Ever since he was taken into custody in December 2008, the Presidential Office has made sure that former president Chen Shui-bian (陳水扁) — the nation’s top “troublemaker,” if we believe the propaganda — did not make waves. It did so via a complicit judiciary that time and again denied the former president his freedom by using tenuous claims to justify extensions to his detention, which now approaches 700 days.
Although Chen managed to publish a few books and articles from prison, the government’s efforts to erase him from the political scene were largely successful, an accomplishment that, admittedly, was compounded by a decision by the Democratic Progressive Party — the party Chen once led — to distance itself from him as it sought to reconsolidate after difficult years. By neutralizing the otherwise ostentatious former president, President Ma Ying-jeou’s (馬英九) administration paved the way for its controversial rapprochement with Beijing, which, had he been a free man, Chen would surely have relentlessly attacked publicly.
That was until the Taipei District Court on Friday said it had found no evidence proving that Chen and his wife, Wu Shu-jen (吳淑珍), were guilty of corruption and money laundering in a bank merger deal. No sooner had the decision been made than Ma and the Chinese Nationalist Party (KMT) cried foul, prompting officials — with the president in the lead — to sound worryingly like their counterparts across the Taiwan Strait, where, as Richard McGregor writes in The Party, his study of the Chinese Communist Party (CCP), “judges must remain loyal — in order — to the Party, the state, the masses and, finally, the law.”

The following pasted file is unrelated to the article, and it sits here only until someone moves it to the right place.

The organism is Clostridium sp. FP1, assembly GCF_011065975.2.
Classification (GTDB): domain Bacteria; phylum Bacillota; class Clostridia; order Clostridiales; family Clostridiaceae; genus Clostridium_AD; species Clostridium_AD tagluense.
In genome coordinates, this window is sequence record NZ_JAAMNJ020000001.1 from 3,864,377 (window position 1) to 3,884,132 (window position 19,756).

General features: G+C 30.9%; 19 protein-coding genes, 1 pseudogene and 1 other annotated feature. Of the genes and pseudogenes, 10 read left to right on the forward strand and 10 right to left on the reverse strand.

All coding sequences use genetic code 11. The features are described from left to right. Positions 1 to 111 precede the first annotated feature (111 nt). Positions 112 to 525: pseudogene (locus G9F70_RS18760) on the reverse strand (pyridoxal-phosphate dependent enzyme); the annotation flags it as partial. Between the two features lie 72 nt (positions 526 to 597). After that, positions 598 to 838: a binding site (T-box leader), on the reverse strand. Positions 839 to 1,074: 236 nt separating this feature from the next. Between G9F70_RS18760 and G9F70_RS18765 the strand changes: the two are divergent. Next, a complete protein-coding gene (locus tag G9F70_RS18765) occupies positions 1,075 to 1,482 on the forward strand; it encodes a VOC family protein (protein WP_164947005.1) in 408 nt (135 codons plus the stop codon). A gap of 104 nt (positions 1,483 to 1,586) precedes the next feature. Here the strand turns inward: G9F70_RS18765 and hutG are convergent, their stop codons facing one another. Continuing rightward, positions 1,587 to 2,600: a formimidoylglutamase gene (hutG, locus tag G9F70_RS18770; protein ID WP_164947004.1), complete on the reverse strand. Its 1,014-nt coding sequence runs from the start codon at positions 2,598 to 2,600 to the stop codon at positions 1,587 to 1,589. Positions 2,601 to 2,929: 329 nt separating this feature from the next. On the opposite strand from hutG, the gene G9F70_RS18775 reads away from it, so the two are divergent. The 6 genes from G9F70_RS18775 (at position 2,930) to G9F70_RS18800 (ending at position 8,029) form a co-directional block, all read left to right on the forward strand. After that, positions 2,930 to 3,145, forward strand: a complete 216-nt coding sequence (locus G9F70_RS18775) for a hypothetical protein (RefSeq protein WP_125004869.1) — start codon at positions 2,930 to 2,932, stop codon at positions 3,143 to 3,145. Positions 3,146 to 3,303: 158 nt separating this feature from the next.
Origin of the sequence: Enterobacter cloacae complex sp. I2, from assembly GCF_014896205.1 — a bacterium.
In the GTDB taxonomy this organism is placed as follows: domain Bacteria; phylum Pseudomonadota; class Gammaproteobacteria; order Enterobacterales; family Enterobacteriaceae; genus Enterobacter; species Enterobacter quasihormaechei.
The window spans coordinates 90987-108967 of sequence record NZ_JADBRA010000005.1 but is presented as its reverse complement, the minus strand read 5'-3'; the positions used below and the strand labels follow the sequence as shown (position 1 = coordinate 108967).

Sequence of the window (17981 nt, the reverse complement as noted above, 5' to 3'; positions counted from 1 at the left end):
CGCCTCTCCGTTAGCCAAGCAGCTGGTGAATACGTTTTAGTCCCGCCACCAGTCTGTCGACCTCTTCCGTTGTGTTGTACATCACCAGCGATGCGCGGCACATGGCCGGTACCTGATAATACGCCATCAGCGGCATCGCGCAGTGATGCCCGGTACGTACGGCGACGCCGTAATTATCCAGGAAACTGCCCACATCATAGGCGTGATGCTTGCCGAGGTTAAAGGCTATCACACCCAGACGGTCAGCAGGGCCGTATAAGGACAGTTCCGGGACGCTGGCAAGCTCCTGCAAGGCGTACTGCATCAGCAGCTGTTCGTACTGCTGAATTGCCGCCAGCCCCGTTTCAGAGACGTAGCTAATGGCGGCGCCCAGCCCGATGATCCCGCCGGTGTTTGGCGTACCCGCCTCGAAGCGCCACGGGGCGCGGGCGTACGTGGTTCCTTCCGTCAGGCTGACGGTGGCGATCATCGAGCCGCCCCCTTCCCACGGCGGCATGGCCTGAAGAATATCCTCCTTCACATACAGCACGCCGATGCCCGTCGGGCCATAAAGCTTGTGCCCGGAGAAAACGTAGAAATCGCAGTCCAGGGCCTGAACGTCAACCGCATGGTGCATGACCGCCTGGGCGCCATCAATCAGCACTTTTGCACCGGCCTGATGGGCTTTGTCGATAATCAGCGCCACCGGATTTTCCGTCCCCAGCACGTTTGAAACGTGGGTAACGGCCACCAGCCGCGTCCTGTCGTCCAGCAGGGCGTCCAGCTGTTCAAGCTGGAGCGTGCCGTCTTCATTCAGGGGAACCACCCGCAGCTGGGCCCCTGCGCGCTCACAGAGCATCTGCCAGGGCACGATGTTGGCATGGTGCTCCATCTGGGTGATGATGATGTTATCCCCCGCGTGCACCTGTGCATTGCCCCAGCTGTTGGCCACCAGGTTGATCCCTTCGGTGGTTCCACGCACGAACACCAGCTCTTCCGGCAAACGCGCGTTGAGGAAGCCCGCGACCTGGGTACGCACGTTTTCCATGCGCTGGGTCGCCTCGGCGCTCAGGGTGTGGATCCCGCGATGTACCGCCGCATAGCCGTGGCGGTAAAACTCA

While the “Harvard-educated” Ma reiterated his belief in the inviolability of an independent judiciary, his enthusiasm seemed to collapse once the same judiciary handed down a decision he did not like. This led him and others to engage in vague discussions about the “will” and “expectations” of the people, much as CCP officials tend to arrogate upon themselves the desires of 1.3 billion Chinese.
Only by not “deviating from public expectations,” Ma said, could the judiciary “protect the interests of the good and the honest,” from which remark we can conclude that, in Ma’s view, Chen is neither. So much for the president not commenting upon or taking sides in what remains an ongoing case. Also, as someone who studied law, Ma should know better than to presume someone is guilty before a court has rendered its final judgment.
Furthermore, for someone who has shown such disregard for public opinion in his China policies, only to summon “public expectations” when he runs into trouble, is dishonesty at its most transparent.
Another irony, which is unlikely to be lost on Ma watchers, is that although the KMT sought to smother the Chen story for almost two years, it is now doing an about-face by seeking to maximize publicity over the former president’s supposed ills, which will culminate with a Nov. 21 rally in support of Taipei Mayor Hau Lung-bin (郝龍斌) where “anti-corruption” will figure prominently. Everyone knows that despite a recent string of accusations of corruption within his administration, the message will not be directed at Hau, but rather Chen, which constitutes another attempt by the KMT to use national politics for good effect in the Nov. 27 local elections.